28 Pages Posted: 3 Nov 2014
Date Written: November 2, 2014
In this paper we examine three geographic crowdsourcing models, namely: volunteered geographic information (VGI), citizen science (CS) and participatory mapping (PM) (Goodchild, 2007; Audubon Society, 1900; and Peluso, 1995). We argue that these geographic knowledge producing practices can be adopted by governments to keep databases up to date (Budhathoki et al., 2008), to gain insight about natural resources (Conrad and Hilchey, 2011), to better understand the socio-economy of the people it governs (Johnston and Sieber, 2013) and as a form of data-based public engagement. The paper will be useful to governments and public agencies considering using geographic crowdsourcing in the future. We begin by defining VGI, CS, PM and crowdsourcing. Two typologies are then offered as methods to conceptualize these practices and the Kitchin (2014) data assemblage framework is proposed as a method by which state actors can critically examine their data infrastructures. A selection of exemplary VGI, CS and PM from Canada and the Republic of Ireland are discussed and the paper concludes with some high level recommendations for administrations considering a geographic approach to crowdsourcing.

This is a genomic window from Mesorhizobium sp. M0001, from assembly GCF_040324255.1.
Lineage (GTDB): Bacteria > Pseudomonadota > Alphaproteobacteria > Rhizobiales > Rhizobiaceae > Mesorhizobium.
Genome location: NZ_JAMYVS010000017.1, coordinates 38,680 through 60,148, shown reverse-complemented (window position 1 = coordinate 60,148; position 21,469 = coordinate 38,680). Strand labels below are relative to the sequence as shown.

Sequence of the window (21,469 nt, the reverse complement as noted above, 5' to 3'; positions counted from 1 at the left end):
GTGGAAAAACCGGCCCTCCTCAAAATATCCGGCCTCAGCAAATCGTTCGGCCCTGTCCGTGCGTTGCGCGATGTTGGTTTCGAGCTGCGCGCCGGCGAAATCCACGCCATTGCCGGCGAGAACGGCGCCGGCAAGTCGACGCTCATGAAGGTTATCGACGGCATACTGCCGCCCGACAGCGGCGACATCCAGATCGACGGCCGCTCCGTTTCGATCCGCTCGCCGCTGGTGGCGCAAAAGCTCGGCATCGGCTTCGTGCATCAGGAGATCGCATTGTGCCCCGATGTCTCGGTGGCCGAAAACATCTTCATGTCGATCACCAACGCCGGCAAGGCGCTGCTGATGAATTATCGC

Keywords: Volunteered Geographic Information, VGI, Citizen Science, Participatory Mapping, Crowdsourcing, Open Data, Public Engagement, Government Administration
Suggested Citation: Suggested Citation
Lauriault, Tracey P. and Mooney, Peter, Crowdsourcing: A Geographic Approach to Public Engagement (November 2, 2014). Available at SSRN: https://ssrn.com/abstract=2518233